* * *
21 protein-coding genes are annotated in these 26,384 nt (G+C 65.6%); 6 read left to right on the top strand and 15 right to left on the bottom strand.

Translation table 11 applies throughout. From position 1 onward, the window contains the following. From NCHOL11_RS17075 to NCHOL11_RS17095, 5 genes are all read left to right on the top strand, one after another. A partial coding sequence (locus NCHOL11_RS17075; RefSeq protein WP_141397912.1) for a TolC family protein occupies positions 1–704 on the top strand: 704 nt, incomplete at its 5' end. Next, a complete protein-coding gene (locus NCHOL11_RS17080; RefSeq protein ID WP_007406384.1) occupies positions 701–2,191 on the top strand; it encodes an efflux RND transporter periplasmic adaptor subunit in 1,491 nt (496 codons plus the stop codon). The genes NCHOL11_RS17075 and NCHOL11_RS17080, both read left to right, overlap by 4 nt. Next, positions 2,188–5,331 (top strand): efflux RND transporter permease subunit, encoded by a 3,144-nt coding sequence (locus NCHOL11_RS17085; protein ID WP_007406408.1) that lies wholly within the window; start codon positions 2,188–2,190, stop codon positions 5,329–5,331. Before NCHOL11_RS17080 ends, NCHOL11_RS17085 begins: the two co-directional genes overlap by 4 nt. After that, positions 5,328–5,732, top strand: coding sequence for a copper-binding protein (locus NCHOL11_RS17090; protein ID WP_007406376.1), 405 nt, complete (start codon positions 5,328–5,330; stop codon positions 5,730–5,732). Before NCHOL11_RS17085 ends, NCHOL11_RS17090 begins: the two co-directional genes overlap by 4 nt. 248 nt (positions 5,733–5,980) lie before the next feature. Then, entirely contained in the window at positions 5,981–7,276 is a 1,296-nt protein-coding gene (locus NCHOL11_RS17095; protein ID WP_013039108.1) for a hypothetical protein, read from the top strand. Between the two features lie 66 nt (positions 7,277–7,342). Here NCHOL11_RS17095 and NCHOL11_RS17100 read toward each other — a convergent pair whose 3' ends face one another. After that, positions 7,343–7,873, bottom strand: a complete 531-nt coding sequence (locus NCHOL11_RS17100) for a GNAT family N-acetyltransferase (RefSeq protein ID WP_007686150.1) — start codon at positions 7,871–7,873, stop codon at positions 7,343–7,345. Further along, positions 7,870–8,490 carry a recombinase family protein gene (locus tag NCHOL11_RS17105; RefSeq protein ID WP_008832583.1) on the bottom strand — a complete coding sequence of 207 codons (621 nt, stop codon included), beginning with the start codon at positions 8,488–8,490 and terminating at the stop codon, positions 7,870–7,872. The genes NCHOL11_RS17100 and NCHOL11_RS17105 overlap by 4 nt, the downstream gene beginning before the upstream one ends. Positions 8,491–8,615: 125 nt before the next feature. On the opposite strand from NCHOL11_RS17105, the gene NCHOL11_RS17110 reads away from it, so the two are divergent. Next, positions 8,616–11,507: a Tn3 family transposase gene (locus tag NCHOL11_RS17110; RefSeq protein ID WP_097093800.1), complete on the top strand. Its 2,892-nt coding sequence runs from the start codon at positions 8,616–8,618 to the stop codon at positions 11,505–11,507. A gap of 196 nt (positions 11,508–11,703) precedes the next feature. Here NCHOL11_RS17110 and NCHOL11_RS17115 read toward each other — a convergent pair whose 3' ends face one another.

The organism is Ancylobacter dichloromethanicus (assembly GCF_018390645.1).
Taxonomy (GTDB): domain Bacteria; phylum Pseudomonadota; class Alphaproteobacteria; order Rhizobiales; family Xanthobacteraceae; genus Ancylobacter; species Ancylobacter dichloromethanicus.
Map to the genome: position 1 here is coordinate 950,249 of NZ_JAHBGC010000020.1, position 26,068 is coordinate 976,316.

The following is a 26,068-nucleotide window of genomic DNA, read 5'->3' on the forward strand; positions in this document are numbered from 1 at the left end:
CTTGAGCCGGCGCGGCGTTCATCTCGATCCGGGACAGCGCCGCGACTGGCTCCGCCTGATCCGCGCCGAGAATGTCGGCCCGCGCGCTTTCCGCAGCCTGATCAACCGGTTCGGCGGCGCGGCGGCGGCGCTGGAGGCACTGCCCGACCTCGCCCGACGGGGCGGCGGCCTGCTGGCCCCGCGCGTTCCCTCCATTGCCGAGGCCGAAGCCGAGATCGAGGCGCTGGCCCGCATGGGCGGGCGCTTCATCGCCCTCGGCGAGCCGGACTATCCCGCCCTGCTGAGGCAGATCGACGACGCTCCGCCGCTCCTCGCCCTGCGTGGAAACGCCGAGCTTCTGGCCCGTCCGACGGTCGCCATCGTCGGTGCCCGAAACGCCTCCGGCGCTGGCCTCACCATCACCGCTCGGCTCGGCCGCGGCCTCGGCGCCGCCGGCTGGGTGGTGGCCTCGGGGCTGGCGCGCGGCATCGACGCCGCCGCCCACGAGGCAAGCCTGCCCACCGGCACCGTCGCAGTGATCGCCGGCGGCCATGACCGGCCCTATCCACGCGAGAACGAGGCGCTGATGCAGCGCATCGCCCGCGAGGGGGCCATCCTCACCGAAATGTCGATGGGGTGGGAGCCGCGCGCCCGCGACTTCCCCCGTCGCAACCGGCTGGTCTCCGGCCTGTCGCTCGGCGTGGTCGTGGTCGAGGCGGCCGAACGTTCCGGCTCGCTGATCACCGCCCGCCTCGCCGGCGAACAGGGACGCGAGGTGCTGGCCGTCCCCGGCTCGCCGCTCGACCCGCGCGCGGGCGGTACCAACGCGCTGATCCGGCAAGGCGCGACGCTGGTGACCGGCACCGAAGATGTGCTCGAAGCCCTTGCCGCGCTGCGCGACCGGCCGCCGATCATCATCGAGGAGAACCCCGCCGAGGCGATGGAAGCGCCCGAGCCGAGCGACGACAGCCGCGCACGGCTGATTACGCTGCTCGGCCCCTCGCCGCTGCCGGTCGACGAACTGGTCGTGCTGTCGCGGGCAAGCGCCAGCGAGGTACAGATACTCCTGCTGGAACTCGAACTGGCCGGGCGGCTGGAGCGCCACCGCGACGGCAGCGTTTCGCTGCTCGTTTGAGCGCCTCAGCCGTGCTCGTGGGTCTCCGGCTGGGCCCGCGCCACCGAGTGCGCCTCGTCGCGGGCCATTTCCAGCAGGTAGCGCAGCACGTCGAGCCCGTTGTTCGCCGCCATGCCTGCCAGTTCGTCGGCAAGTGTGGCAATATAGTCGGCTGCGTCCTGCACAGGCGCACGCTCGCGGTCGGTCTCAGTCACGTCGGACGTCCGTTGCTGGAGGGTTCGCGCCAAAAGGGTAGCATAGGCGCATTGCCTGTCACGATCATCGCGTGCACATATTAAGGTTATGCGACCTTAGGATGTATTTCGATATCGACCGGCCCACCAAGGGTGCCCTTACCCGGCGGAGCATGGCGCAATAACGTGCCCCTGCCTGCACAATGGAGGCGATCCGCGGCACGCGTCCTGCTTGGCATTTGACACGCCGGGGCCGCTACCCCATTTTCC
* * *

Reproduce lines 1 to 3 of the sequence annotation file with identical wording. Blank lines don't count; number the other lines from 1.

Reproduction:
21 protein-coding genes are annotated in these 26,384 nt (G+C 65.6%); 6 read left to right on the top strand and 15 right to left on the bottom strand.

Translation table 11 applies throughout. From position 1 onward, the window contains the following. From NCHOL11_RS17075 to NCHOL11_RS17095, 5 genes are all read left to right on the top strand, one after another. A partial coding sequence (locus NCHOL11_RS17075; RefSeq protein WP_141397912.1) for a TolC family protein occupies positions 1–704 on the top strand: 704 nt, incomplete at its 5' end. Next, a complete protein-coding gene (locus NCHOL11_RS17080; RefSeq protein ID WP_007406384.1) occupies positions 701–2,191 on the top strand; it encodes an efflux RND transporter periplasmic adaptor subunit in 1,491 nt (496 codons plus the stop codon). The genes NCHOL11_RS17075 and NCHOL11_RS17080, both read left to right, overlap by 4 nt. Next, positions 2,188–5,331 (top strand): efflux RND transporter permease subunit, encoded by a 3,144-nt coding sequence (locus NCHOL11_RS17085; protein ID WP_007406408.1) that lies wholly within the window; start codon positions 2,188–2,190, stop codon positions 5,329–5,331. Before NCHOL11_RS17080 ends, NCHOL11_RS17085 begins: the two co-directional genes overlap by 4 nt. After that, positions 5,328–5,732, top strand: coding sequence for a copper-binding protein (locus NCHOL11_RS17090; protein ID WP_007406376.1), 405 nt, complete (start codon positions 5,328–5,330; stop codon positions 5,730–5,732). Before NCHOL11_RS17085 ends, NCHOL11_RS17090 begins: the two co-directional genes overlap by 4 nt. 248 nt (positions 5,733–5,980) lie before the next feature. Then, entirely contained in the window at positions 5,981–7,276 is a 1,296-nt protein-coding gene (locus NCHOL11_RS17095; protein ID WP_013039108.1) for a hypothetical protein, read from the top strand. Between the two features lie 66 nt (positions 7,277–7,342). Here NCHOL11_RS17095 and NCHOL11_RS17100 read toward each other — a convergent pair whose 3' ends face one another. After that, positions 7,343–7,873, bottom strand: a complete 531-nt coding sequence (locus NCHOL11_RS17100) for a GNAT family N-acetyltransferase (RefSeq protein ID WP_007686150.1) — start codon at positions 7,871–7,873, stop codon at positions 7,343–7,345. Further along, positions 7,870–8,490 carry a recombinase family protein gene (locus tag NCHOL11_RS17105; RefSeq protein ID WP_008832583.1) on the bottom strand — a complete coding sequence of 207 codons (621 nt, stop codon included), beginning with the start codon at positions 8,488–8,490 and terminating at the stop codon, positions 7,870–7,872. The genes NCHOL11_RS17100 and NCHOL11_RS17105 overlap by 4 nt, the downstream gene beginning before the upstream one ends. Positions 8,491–8,615: 125 nt before the next feature. On the opposite strand from NCHOL11_RS17105, the gene NCHOL11_RS17110 reads away from it, so the two are divergent. Next, positions 8,616–11,507: a Tn3 family transposase gene (locus tag NCHOL11_RS17110; RefSeq protein ID WP_097093800.1), complete on the top strand. Its 2,892-nt coding sequence runs from the start codon at positions 8,616–8,618 to the stop codon at positions 11,505–11,507. A gap of 196 nt (positions 11,508–11,703) precedes the next feature. Here NCHOL11_RS17110 and NCHOL11_RS17115 read toward each other — a convergent pair whose 3' ends face one another.

The organism is Ancylobacter dichloromethanicus (assembly GCF_018390645.1).